The Trump administration has taken a hard stance on securing our borders. This commitment is to make the United States safer for all citizens. His desire to fix the problems involving illegals coming into the U.S. was a well-known part of his campaign.
It appears the Obama administration used a passive aggressive and dangerous ploy to keep valuable federal employees from being able to do their jobs. Both DHS and ICE face alarming ammunition shortages, service weapons that may no longer be safe to use, and a lack of ongoing job support. Their own government is working directly against employees and the ability to work safely. These failures are tied to a long string of bad contracts and failed efforts to maintain the safety of federal employees.
Even before Trump changed the way we look at both the security of our border and illegals within the country, DHS and ICE were in trouble because of the long term failures of key contracts. In late January, ICE estimated the agency as a whole would run out of ammunition by July 2017. This leaves front line agents exposed and in danger.
This outright failure of the Obama administration to support federal employees’ safety brings to light a bigger issue. According to research done by journalist Steve Peacock, the “…apparent poor planning, or another agenda, played in the issue came to light when ICE said it would have run out of 9mm ammo by June 2017 in the absence of a modified contract with its supplier, Vista Outdoor Inc. So, the agency last month approved a $363,307 ceiling increase to contract No. HSCEMS-11-D-00002.”
Providing supplies to federal employees is not something new. It is a routine part of each administration to budget for department needs. It is also a part of each administration to do what is in the best interest of the valuable men and women who work daily to support the government. Even if the current roles of DHS and ICE have changed, both agencies existed under Obama.
Unfortunately, the lack of ammunition is not the only issue that is putting the safety of DHS and ICE employees at risk. It is estimated that 52,000 service weapons in use today are reaching the end of their life-cycle. Each service weapon has an established timeline where it can be used safely. After that point, the guns are no longer considered safe for official use.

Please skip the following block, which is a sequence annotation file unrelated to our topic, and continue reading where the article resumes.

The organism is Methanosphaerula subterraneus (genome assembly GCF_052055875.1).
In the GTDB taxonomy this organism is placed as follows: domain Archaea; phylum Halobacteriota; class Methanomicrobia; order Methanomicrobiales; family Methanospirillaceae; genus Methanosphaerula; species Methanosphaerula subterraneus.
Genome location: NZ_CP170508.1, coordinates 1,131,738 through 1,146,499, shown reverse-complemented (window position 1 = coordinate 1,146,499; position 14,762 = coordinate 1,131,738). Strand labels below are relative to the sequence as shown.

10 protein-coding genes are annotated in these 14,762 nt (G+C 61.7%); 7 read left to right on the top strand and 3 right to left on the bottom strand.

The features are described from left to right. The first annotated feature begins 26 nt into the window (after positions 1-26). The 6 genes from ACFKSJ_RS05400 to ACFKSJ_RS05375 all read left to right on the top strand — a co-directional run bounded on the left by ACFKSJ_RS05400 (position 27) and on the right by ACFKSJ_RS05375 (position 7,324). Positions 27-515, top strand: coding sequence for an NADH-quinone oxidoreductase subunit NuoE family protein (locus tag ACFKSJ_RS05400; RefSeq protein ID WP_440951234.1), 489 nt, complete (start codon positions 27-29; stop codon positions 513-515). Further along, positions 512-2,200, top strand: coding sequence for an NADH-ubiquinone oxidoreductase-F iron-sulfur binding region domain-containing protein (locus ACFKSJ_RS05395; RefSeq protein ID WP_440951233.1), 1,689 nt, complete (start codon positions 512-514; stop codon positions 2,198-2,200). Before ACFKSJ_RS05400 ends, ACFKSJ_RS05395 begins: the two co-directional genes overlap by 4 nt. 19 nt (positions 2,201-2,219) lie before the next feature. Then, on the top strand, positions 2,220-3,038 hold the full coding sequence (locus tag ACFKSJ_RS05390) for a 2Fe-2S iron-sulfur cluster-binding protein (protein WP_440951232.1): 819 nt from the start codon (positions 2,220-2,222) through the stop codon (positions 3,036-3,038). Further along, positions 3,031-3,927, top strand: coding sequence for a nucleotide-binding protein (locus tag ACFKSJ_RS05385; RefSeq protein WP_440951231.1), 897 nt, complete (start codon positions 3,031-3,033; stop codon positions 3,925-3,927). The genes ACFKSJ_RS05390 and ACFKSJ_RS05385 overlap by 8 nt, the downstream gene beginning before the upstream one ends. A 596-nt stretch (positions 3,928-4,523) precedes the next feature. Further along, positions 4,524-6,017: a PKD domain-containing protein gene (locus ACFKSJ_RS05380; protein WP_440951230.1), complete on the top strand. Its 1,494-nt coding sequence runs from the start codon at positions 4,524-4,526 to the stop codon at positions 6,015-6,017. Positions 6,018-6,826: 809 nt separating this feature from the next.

The life-cycle of a service weapon is based on mechanical use and the best performance of the weapon. For employees of both DHS and ICE, their weapon working properly can mean the difference between life and death. It is not unreasonable to expect an employer like the United States government be able to not only predict the need to replace these firearms but also plan accordingly.
Replacing equipment is a predictable and standard part of operations. DHS and ICE are not the only departments that carry service weapons that need to be routinely replaced. They seem to be the only ones having this level of crisis currently though.
It is a sad fact that an ammunition shortage is nothing new. Under Obama, DHS was forced to scramble in 2012, 2014 and now 2017 to secure the needed supplies. The level of need has been consistent, the estimated supply needs have remained pretty constant.
As DHS and it’s supporting departments face the need to ration ammunition, it is not true that this sudden effort is tied to changes made by the Trump administration. The unbalanced levels between the needs of DHS and the supplies available by their contracts has been an on-going issue. To put it simply, DHS and ICE did not have the support of the Obama administration.
Without a basic tool to do their job, both DHS and ICE agents put their lives on the line. Whether we look at the efforts of these hard working Americans under Obama or Trump, the job has always been dangerous. The on-going shortage of ammunition increases the risk.
Ignoring the life-cycle of their service weapons also puts safety at risk in the most basic of ways. While a gun bought by a citizen may have a much longer life-cycle, these weapons are used more frequently. Workers who carry service weapons on the job must continuously practice and maintain their skills.
The current crisis to supply front-line agents the ammunition they need is an artifact left over from the Obama administration. Having 52,000 service weapons in the field that are aging out of the system is another reminder of the prior administration’s lack of concern for federal employees. Both of these issues undervalue the safety and security of the agents on the ground.
It is clear that President Trump understands the need for DHS and values the efforts of the agents. It is inexcusable for these hard-working agents to be left without the basic supplies they need. Having the ability to replace an aging service weapon is not a luxury, it is a vital part of safety.